A comparison of alternative measures of alcohol consumption in the Canadian National Survey of alcohol and drug use

Addiction. 1994 Apr;89(4):395-9. doi: 10.1111/j.1360-0443.1994.tb00912.x.


Based on the results of the 1989 National Alcohol and Drug Survey in Canada, this paper compares alternative measures of alcohol consumption. Utilizing questions developed by Walter Clark, the volume of drinking in a variety of social situations is described. The results are presented in terms of aggregate consumption and the proportion of total consumption which occurs in different situations. It is found that anchoring self-reported alcohol use in specific social contexts results in higher estimated consumption than the more commonly used quantity/frequency questions.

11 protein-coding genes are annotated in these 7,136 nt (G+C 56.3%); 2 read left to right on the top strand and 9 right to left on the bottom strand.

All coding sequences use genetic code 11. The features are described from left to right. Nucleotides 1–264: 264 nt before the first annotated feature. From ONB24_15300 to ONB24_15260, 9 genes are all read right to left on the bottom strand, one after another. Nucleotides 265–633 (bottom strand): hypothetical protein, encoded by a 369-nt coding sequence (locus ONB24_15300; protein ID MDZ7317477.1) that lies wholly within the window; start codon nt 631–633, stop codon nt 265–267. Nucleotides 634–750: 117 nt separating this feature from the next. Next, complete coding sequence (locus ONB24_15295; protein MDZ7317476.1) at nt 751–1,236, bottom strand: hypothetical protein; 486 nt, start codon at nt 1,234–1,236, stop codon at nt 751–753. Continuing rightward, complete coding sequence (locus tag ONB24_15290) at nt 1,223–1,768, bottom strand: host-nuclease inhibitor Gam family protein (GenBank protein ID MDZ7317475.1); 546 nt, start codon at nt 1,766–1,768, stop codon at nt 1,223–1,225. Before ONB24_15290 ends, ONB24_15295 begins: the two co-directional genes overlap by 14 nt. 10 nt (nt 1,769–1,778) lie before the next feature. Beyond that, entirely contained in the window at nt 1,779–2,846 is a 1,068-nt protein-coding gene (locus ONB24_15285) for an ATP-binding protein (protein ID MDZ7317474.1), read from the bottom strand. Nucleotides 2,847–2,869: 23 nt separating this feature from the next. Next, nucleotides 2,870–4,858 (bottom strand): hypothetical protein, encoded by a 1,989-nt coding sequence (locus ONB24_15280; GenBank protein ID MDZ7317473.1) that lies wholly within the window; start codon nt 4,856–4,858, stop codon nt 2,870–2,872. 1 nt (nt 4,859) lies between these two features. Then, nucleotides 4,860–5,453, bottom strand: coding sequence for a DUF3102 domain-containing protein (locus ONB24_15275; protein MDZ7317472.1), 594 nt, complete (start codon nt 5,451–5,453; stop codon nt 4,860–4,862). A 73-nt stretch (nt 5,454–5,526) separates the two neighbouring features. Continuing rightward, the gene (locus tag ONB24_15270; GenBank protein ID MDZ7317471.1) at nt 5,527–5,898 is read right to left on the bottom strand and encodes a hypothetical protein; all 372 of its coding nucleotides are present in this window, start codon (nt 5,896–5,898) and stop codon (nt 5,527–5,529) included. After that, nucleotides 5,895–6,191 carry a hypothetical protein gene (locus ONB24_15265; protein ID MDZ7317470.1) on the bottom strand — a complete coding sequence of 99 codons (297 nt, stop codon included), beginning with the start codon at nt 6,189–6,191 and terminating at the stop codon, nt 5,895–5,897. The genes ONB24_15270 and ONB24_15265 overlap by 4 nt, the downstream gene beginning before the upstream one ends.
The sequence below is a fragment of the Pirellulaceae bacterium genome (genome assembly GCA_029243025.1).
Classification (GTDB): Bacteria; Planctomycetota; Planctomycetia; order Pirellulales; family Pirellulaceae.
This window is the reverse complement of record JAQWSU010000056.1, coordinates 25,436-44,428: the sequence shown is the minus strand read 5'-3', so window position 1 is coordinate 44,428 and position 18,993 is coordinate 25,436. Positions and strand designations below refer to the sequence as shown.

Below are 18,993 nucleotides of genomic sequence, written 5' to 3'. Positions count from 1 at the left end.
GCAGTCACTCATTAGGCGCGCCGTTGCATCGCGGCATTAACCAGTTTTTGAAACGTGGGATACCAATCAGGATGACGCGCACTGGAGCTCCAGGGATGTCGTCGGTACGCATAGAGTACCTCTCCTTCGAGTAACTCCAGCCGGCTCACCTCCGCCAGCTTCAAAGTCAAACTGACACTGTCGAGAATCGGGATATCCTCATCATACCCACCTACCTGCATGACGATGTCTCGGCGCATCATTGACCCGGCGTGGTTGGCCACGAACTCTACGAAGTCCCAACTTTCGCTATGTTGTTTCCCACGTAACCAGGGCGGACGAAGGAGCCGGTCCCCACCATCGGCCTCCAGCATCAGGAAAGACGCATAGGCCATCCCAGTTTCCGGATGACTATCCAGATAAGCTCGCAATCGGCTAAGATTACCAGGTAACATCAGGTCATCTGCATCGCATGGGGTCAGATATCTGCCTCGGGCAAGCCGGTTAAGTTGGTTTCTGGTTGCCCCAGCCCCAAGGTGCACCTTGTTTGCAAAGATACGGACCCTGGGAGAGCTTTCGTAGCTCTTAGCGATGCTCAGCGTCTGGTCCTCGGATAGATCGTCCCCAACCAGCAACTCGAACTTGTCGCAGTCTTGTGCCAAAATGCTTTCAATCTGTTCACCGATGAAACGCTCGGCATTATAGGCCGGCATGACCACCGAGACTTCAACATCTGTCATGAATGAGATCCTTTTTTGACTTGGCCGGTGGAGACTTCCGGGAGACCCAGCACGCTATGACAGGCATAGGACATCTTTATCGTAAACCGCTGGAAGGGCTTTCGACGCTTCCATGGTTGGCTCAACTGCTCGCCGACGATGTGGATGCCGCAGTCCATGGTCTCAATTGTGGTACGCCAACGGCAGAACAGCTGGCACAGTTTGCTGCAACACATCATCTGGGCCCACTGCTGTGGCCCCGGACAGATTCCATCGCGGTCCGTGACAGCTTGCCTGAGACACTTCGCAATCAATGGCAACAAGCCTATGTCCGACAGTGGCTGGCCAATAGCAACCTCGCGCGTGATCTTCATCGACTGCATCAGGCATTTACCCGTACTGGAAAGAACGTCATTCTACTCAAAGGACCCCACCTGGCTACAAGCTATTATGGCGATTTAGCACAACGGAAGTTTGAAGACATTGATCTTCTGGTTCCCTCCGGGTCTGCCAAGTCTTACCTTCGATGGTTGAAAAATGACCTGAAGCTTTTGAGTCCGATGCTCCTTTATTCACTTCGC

Publication types

  • Comparative Study

MeSH terms

  • Adolescent
  • Aged
  • Alcohol Drinking / epidemiology*
  • Canada / epidemiology
  • Data Collection
  • Humans
  • Leisure Activities
  • Middle Aged
  • Substance-Related Disorders / epidemiology*
  • Surveys and Questionnaires